The King’s Speech
December 25, 2010
A film funded by the now no-more UKFC, The King’s Speech (2010) is a carefully crafted, understated telling of a story that brings humanism and empathy to the seemingly impenetrable and socially unconcerned royal elite. Without actually focusing on the problems of a life led from good breeding, The King’s Speech manages, through its key relationship between about to be King George VI (Colin Firth) and his speech therapist Lionel Logue (Geoffrey Rush), to touch upon the inescapable problems that beset those born of divine right.
Grey, cold and misty, the film successfully creates a visual environment that mirrors the isolated, unfulfilled emotions of its lead. Unable to conquer his own subconscious blocks and break free from his debilitating speech impediments, King George is about ready to give up and, with the advent of his elder brother to the throne, hope for a life free from public speaking. Despite his lack of ambition and overcompensating inhibitions, wife Elizabeth (Helena Bonham Carter), is far from ready to give up and has found an unconventional Australian man who thinks he can cure the future King.
Demonstrating blatant disregard for formal etiquette, calling the future King by his familiar name “Bertie” and refusing to do not only as is advised, but often as he is told, Lionel speaks audaciously but honestly, “I need total equality”, to which Bertie quite frankly replies, “If we were equal, I wouldn’t be here.” Reinforcing the formal structures the monarchy is built upon, we further learn the royals do not even consider themselves a “family” in the traditional sense most of us might understand the term; “we’re not a family, we’re a firm.”
With his brother renouncing the throne due to scandal in his personal life and in accordance with George’s increasing confidence, the film works towards not only the proverbial “King’s speech”, but the events that follow as war breaks out first across Europe and then the world. The tension in this respect builds brilliantly and culminates in an incredibly moving final sequence not because of the difficulty the King has in making the speech but because of the weight of his words and the known atrocity of what will follow.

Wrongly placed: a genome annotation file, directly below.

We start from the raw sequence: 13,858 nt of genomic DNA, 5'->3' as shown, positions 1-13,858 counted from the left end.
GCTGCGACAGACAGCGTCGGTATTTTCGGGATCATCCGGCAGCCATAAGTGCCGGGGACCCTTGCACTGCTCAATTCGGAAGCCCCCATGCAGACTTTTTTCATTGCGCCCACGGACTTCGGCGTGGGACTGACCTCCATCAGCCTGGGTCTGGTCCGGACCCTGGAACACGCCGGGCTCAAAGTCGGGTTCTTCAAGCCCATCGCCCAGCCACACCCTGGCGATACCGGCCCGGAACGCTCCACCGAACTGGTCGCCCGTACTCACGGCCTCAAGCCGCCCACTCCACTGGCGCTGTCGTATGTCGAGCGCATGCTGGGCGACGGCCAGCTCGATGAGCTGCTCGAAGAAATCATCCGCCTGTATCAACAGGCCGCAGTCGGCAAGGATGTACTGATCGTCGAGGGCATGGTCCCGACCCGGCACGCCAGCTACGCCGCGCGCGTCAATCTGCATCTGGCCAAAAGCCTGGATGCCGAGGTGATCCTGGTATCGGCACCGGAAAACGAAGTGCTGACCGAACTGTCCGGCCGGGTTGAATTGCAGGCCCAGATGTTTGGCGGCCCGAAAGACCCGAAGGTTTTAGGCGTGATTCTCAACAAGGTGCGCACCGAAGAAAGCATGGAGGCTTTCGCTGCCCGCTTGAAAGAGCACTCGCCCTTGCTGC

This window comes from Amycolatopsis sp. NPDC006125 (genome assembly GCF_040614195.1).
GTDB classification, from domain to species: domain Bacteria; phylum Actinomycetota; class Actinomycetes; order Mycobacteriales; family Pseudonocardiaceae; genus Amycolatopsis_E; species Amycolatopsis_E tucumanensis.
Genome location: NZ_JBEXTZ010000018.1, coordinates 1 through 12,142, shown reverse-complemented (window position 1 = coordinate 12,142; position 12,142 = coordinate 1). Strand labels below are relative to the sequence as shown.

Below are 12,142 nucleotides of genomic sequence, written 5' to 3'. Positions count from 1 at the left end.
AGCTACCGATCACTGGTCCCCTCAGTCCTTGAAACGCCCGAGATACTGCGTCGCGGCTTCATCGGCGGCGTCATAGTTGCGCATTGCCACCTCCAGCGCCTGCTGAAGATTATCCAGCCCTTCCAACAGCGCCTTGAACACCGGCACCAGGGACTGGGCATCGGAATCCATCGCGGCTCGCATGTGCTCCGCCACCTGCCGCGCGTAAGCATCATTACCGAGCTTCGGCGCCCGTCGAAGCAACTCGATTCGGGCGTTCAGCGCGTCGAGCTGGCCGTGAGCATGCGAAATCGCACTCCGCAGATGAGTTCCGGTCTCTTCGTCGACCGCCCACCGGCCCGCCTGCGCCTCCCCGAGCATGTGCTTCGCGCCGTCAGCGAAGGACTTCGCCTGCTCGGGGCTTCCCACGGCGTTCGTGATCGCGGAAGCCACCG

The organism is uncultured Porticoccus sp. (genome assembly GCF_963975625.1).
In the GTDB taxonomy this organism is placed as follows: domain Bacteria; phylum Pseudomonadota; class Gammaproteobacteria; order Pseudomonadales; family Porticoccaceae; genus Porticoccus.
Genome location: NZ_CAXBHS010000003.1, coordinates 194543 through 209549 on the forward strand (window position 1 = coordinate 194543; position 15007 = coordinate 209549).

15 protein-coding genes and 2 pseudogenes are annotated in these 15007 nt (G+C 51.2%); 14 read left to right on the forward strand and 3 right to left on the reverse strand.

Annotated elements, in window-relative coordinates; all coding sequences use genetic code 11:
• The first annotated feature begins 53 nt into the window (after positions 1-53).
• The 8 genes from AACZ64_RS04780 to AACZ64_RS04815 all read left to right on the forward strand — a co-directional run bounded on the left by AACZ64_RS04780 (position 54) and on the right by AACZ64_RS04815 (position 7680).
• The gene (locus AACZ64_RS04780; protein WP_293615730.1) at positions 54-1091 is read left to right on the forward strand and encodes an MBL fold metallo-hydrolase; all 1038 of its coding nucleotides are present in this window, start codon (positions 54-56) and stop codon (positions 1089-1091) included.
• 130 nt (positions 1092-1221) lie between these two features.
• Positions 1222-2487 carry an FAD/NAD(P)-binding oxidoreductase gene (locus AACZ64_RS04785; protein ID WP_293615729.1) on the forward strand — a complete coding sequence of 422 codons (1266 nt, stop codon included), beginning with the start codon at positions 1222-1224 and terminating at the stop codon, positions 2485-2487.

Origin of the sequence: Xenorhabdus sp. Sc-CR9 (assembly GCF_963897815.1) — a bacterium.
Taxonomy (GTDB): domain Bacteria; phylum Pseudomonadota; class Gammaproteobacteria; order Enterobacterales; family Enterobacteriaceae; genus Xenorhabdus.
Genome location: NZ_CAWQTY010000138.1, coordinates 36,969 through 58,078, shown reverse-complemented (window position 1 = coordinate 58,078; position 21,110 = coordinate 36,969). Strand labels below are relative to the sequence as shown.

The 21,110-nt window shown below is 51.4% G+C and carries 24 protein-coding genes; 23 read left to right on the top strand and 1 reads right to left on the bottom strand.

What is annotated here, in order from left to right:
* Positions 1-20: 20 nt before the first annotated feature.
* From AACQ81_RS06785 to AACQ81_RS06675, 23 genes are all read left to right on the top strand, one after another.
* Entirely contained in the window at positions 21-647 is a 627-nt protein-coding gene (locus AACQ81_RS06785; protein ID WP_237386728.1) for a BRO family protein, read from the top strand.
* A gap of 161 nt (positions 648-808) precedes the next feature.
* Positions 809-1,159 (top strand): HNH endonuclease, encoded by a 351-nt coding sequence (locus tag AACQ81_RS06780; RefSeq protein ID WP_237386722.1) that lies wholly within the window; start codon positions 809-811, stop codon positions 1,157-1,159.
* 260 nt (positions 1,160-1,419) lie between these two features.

Brilliantly paced throughout and leaving its viewer with no uncertain understanding of the prescribed order of things, The King’s Speech is an achievement in subtlety and communicable affect. Ironically and wonderfully the film indicates how those in positions of power can’t ever be considered our equals as they must, in the very least, appear stoic and strong for the social classes they appear to deny. When such inhumane horror strikes a nation, there must be someone to look to for strength and guidance, irregardless of their being a construct of ideology and semiotics. Engaging viewing with brilliant performances across the board.
Written by Tara Judah for Liminal Vision.